Payroll employment up by 1.3 million in 2007

January 07, 2008

In 2007, payroll employment rose by 1.3 million compared with a gain of 2.3 million in 2006.

Annual change in nonfarm payroll employment, 2000-2007 (December-December)
[Chart data—TXT]

The health care industry added 381,000 jobs over the year. Employment in professional and technical services was up by 322,000. The food services industry added 304,000 jobs in the past 12 months.

The mining industry added 36,000 jobs in 2007. Manufacturing employment declined by 212,000.

Employment in retail trade was essentially flat, and information industry employment was essentially unchanged over the year.

Payroll employment data are from the BLS Current Employment Statistics program. Over-the-year changes in this article are December to December. Data for December 2007 are preliminary and subject to revision. To learn more, see "The Employment Situation: December 2007" (PDF) (TXT), news release USDL 08-0013.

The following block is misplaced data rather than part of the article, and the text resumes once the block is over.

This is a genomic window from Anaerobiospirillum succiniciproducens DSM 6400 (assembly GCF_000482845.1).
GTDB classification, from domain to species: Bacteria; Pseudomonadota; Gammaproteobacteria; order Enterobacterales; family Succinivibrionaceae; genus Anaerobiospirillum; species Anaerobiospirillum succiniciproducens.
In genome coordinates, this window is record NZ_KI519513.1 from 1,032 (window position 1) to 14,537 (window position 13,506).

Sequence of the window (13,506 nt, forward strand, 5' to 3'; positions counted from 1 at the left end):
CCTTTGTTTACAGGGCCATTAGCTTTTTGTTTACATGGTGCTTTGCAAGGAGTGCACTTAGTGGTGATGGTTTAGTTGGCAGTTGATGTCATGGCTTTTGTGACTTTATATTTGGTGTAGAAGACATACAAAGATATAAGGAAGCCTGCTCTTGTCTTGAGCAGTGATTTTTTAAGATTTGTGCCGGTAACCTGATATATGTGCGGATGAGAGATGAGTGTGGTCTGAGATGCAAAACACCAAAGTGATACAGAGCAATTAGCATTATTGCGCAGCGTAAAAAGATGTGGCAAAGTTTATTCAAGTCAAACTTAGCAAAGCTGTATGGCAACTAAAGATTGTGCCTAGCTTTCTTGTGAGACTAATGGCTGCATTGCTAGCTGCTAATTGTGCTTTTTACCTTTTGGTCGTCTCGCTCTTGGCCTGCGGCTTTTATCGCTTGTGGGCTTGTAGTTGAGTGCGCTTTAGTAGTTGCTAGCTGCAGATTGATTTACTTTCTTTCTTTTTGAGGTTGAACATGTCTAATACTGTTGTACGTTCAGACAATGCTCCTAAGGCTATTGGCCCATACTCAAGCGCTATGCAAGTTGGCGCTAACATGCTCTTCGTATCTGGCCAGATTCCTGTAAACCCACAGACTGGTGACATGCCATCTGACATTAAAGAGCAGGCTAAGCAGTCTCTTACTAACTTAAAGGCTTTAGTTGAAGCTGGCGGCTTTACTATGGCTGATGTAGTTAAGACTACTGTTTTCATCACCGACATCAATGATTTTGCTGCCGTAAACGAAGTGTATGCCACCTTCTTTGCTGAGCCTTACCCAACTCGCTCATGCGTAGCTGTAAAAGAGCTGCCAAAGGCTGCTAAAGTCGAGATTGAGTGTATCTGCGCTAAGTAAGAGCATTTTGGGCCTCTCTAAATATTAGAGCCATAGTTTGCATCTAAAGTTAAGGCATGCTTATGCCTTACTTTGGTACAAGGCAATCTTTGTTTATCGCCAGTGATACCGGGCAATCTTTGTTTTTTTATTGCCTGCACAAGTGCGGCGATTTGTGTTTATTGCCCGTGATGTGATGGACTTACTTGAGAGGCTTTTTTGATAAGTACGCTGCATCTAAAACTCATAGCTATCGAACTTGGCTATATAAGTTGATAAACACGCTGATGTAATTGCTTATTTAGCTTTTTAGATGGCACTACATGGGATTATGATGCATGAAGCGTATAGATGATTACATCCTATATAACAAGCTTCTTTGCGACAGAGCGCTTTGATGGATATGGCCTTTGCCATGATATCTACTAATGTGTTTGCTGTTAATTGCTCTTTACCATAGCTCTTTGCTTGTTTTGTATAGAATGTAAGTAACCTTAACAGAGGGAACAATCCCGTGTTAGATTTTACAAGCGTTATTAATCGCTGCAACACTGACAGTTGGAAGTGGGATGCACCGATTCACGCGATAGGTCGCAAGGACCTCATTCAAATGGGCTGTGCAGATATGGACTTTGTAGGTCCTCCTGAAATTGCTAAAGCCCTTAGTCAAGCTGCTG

SUGGESTED CITATION

Bureau of Labor Statistics, U.S. Department of Labor, The Economics Daily, Payroll employment up by 1.3 million in 2007 on the Internet at http://www.bls.gov/opub/ted/2008/jan/wk1/art01.htm (visited August 25, 2016).

OF INTEREST

Recent editions of Spotlight on Statistics

  • A look at healthcare spending, employment, pay, benefits, and prices
    As one of the largest U.S. industries, healthcare is steadily growing to meet the needs of an increasing population with an increasing life expectancy. This Spotlight looks at how much people spend on healthcare, current and projected employment in the industry, employer-provided healthcare benefits, healthcare prices, and pay for workers in healthcare occupations.

  • Employment and Wages in Healthcare Occupations
    Healthcare occupations are a significant percentage of U.S. employment. Some of the largest and highest paying occupations are in healthcare. This Spotlight examines employment and wages for healthcare occupations.

  • Fifty years of looking at changes in peoples lives
    Longitudinal surveys help us understand long-term changes, such as how events that happened when a person was in high school affect labor market success as an adult.